This presents an unfair and inequitable situation. Consequently, paragraph 25.1(1)(e) of the Act should also apply to former public servants to ensure equal treatment under the law in evaluating whether to file a complaint of reprisal.
Proposal: Amend paragraph 20.6(b) to include that if the complainant is a public servant, notice must be given to the complainant’s employer and, if applicable, to his or her employer at the time the alleged reprisal was taken. Similarly, the parties in respect of the application before the Tribunal, listed in paragraphs 21.4(2)(b) and 21.5(2)(b) of the Act, should include the employer at the time of the alleged reprisal.
The Commissioner must give notice of his or her decision to apply to the Tribunal. The Act states that notice must be given to the public servant’s employer or, in the case of a former public servant, to his or her employer at the time the alleged reprisal was taken. Issues may arise if, for instance, the complainant has changed employers since the time the incident occurred.
14. Provide the President of the Treasury Board with the authority to increase the maximum monetary limit for legal advice
Proposal: Amend subsection 25.1 of the Act to provide the President of the Treasury Board with the authority to change, by regulation, the maximum entitlements for legal advice.
Section 25.1 of the Act identifies those situations where the Commissioner may pay for legal advice and establishes the criteria that the Commissioner must consider in determining the amount to be paid. The Act is not intended to cover the full costs of legal representation.
The Act provides that the maximum amount that may be paid for legal advice is $1,500 or $3,000 in exceptional circumstances. The amounts set out in the Act appear to be currently adequate for legal advice (not representation); however, they can reasonably be expected to be increased over time, to reflect the increasing costs of legal services, and, in the interest of efficiency, it would be preferable that the Act be amended to allow the Minister to change these maximum entitlements by regulation.
15. Provide authority for the Commissioner to delegate decision-making powers to an external ad hoc commissioner in appropriate circumstances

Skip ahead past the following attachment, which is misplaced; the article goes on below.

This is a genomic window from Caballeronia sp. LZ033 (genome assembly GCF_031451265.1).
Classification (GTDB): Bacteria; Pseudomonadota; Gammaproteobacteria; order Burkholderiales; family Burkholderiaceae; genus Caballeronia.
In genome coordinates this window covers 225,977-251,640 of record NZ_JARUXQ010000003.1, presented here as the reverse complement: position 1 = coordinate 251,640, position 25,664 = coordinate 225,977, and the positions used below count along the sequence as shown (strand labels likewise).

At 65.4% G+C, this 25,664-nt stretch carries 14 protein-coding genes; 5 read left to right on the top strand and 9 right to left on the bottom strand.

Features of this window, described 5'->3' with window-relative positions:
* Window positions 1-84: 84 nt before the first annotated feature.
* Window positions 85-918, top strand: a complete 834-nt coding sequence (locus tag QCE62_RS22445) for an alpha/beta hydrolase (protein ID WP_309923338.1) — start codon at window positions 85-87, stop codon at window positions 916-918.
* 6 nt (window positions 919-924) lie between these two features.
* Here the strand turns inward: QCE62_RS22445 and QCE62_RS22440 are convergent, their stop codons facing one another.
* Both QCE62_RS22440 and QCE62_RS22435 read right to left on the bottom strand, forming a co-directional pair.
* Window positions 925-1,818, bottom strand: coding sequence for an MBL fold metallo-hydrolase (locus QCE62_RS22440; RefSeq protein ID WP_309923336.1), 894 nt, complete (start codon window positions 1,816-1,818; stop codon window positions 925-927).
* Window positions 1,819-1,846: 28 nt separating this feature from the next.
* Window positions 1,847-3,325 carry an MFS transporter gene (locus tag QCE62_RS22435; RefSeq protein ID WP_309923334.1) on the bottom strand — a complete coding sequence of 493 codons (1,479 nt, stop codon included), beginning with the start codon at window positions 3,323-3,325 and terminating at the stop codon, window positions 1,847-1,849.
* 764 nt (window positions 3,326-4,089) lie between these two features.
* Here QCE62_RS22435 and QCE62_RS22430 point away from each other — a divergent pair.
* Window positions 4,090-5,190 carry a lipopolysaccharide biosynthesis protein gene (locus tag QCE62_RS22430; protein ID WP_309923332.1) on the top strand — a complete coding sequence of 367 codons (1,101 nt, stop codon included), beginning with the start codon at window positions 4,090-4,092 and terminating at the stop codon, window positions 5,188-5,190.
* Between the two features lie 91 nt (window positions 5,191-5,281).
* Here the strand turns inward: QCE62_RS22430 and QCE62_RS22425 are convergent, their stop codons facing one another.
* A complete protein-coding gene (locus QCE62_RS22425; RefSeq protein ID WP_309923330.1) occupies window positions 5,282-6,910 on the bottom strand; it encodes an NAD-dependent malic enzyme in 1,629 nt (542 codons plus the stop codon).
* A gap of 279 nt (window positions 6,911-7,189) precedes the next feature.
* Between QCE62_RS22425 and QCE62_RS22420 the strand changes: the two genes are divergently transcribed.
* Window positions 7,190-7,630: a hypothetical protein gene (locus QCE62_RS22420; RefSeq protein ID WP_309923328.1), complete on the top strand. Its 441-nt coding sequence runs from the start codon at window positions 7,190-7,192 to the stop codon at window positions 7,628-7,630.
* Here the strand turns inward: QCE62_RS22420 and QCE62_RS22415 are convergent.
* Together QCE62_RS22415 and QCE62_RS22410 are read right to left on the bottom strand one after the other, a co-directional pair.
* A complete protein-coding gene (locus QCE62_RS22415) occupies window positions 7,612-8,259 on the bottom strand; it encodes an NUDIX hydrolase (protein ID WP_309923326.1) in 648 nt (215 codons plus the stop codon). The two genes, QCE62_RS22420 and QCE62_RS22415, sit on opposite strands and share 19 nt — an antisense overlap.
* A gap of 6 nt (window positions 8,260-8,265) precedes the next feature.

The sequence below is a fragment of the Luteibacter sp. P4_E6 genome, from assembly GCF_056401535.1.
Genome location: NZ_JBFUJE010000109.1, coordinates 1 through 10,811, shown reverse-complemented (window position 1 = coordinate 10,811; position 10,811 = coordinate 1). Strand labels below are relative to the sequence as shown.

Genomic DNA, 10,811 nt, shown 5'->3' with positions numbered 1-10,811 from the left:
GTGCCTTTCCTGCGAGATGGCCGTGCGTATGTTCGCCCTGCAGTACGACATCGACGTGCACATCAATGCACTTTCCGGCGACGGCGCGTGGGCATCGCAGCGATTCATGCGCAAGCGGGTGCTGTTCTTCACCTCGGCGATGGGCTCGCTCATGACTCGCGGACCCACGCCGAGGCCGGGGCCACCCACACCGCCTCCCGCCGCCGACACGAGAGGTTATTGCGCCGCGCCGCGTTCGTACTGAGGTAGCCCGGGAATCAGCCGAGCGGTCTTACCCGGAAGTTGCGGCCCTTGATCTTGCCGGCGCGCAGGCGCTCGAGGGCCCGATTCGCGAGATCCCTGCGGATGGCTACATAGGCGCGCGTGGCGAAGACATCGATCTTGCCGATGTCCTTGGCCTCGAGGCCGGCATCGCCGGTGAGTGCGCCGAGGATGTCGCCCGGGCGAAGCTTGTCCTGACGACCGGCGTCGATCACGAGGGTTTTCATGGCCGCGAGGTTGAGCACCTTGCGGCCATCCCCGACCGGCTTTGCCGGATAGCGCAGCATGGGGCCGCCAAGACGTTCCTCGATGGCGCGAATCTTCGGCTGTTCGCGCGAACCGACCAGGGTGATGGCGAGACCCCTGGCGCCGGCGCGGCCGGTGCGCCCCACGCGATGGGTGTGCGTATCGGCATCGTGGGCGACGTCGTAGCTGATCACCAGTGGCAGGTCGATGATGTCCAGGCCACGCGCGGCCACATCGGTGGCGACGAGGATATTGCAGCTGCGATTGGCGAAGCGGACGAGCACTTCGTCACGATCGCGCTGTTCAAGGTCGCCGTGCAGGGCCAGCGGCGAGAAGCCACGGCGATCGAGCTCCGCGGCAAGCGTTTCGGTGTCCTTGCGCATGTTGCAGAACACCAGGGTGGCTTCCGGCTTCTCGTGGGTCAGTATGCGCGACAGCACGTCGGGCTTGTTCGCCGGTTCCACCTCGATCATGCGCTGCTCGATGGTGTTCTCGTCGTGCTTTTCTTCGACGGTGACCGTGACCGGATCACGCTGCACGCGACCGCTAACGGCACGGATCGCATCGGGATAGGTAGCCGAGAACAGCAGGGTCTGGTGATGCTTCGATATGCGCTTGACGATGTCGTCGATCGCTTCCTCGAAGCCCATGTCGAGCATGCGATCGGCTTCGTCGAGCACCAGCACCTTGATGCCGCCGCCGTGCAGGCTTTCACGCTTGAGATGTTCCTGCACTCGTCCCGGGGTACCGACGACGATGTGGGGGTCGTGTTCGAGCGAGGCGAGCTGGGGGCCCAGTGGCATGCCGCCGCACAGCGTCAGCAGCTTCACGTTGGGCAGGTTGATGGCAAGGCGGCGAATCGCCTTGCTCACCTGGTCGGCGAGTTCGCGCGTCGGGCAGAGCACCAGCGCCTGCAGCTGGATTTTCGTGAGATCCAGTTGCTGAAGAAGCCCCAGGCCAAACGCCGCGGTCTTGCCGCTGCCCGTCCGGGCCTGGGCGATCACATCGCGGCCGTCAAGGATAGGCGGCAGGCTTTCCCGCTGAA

Proposal: The Act should provide for a power to delegate the Commissioner’s powers and duties to an external ad hoc commissioner.
The decision maker’s perceived impartiality and objectivity are crucial to the credibility of the Act. Situations may arise where both the Commissioner and the Deputy Commissioner are unable to act in a disclosure or reprisal case because of a conflict of interest or other impediments giving rise to a reasonable apprehension of bias on their part; for example, if a case involves a former colleague or acquaintance. The Act provides for delegation for decision-making powers to the Deputy Commissioner only. The Commissioner should have the power to name a temporary ad hoc Commissioner to address such situations, similar to the power in section 59 of the Access to Information Act:
The Commissioner may authorize any person to exercise or perform, subject to such restrictions or limitations as the Commissioner may specify, the powers, duties or functions of the Commissioner under the Act, except for the power to delegate.
16. Provide the full authorities of the Commissioner to the Auditor General of Canada when investigating PSIC
Proposal: Amend section 14 of the Act to confer on the AG the power to receive disclosures from the public and reprisal complaints concerning PSIC, with all the related powers and duties of the Commissioner.
Section 14 of the Act confers on the Auditor General of Canada (AG) the power to receive public servants’ disclosures concerning PSIC, as well as the protections, powers and duties of the Commissioner in this regard. The current Act does not permit the AG to receive disclosures from members of the public concerning PSIC or reprisal complaints from employees or former employees of PSIC. This recommendation will address this gap.